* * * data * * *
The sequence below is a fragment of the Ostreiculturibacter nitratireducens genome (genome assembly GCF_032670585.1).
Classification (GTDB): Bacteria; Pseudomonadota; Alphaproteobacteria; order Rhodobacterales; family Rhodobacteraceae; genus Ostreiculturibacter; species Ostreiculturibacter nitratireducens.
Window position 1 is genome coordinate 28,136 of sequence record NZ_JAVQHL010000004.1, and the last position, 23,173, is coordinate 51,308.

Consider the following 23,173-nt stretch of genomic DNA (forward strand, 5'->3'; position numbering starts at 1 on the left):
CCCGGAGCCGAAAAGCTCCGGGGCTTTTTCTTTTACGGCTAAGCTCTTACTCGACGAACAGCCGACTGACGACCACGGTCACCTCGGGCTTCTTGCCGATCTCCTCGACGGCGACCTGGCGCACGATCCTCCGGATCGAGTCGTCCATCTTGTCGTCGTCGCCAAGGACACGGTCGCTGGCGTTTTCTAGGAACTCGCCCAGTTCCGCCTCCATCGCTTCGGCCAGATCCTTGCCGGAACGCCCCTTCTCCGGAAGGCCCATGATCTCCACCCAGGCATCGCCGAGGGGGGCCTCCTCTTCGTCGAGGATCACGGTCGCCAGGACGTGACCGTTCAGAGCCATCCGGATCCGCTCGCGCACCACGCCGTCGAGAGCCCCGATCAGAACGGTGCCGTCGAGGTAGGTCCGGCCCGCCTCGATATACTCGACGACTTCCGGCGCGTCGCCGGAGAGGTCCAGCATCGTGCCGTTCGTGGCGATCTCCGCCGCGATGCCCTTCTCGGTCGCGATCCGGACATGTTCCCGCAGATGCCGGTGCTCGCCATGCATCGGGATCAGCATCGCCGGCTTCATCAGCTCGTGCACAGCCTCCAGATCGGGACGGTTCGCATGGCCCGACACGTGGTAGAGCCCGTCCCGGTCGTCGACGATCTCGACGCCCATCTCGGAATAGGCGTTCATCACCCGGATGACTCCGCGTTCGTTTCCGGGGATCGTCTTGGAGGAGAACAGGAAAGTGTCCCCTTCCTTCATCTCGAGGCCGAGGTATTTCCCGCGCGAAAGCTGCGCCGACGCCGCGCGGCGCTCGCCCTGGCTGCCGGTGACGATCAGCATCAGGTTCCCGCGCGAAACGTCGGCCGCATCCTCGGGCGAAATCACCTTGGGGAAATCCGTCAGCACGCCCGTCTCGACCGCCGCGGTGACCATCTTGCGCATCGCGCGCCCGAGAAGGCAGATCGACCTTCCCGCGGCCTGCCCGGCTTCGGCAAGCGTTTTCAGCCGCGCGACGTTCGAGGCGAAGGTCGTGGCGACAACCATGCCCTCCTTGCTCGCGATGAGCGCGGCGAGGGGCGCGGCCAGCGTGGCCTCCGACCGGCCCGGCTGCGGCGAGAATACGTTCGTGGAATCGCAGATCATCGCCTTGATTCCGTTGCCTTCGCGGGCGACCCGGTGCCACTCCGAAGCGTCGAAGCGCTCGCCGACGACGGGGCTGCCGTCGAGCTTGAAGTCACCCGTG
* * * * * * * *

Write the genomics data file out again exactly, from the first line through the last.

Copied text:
The sequence below is a fragment of the Ostreiculturibacter nitratireducens genome (genome assembly GCF_032670585.1).
Classification (GTDB): Bacteria; Pseudomonadota; Alphaproteobacteria; order Rhodobacterales; family Rhodobacteraceae; genus Ostreiculturibacter; species Ostreiculturibacter nitratireducens.
Window position 1 is genome coordinate 28,136 of sequence record NZ_JAVQHL010000004.1, and the last position, 23,173, is coordinate 51,308.

Consider the following 23,173-nt stretch of genomic DNA (forward strand, 5'->3'; position numbering starts at 1 on the left):
CCCGGAGCCGAAAAGCTCCGGGGCTTTTTCTTTTACGGCTAAGCTCTTACTCGACGAACAGCCGACTGACGACCACGGTCACCTCGGGCTTCTTGCCGATCTCCTCGACGGCGACCTGGCGCACGATCCTCCGGATCGAGTCGTCCATCTTGTCGTCGTCGCCAAGGACACGGTCGCTGGCGTTTTCTAGGAACTCGCCCAGTTCCGCCTCCATCGCTTCGGCCAGATCCTTGCCGGAACGCCCCTTCTCCGGAAGGCCCATGATCTCCACCCAGGCATCGCCGAGGGGGGCCTCCTCTTCGTCGAGGATCACGGTCGCCAGGACGTGACCGTTCAGAGCCATCCGGATCCGCTCGCGCACCACGCCGTCGAGAGCCCCGATCAGAACGGTGCCGTCGAGGTAGGTCCGGCCCGCCTCGATATACTCGACGACTTCCGGCGCGTCGCCGGAGAGGTCCAGCATCGTGCCGTTCGTGGCGATCTCCGCCGCGATGCCCTTCTCGGTCGCGATCCGGACATGTTCCCGCAGATGCCGGTGCTCGCCATGCATCGGGATCAGCATCGCCGGCTTCATCAGCTCGTGCACAGCCTCCAGATCGGGACGGTTCGCATGGCCCGACACGTGGTAGAGCCCGTCCCGGTCGTCGACGATCTCGACGCCCATCTCGGAATAGGCGTTCATCACCCGGATGACTCCGCGTTCGTTTCCGGGGATCGTCTTGGAGGAGAACAGGAAAGTGTCCCCTTCCTTCATCTCGAGGCCGAGGTATTTCCCGCGCGAAAGCTGCGCCGACGCCGCGCGGCGCTCGCCCTGGCTGCCGGTGACGATCAGCATCAGGTTCCCGCGCGAAACGTCGGCCGCATCCTCGGGCGAAATCACCTTGGGGAAATCCGTCAGCACGCCCGTCTCGACCGCCGCGGTGACCATCTTGCGCATCGCGCGCCCGAGAAGGCAGATCGACCTTCCCGCGGCCTGCCCGGCTTCGGCAAGCGTTTTCAGCCGCGCGACGTTCGAGGCGAAGGTCGTGGCGACAACCATGCCCTCCTTGCTCGCGATGAGCGCGGCGAGGGGCGCGGCCAGCGTGGCCTCCGACCGGCCCGGCTGCGGCGAGAATACGTTCGTGGAATCGCAGATCATCGCCTTGATTCCGTTGCCTTCGCGGGCGACCCGGTGCCACTCCGAAGCGTCGAAGCGCTCGCCGACGACGGGGCTGCCGTCGAGCTTGAAGTCACCCGTG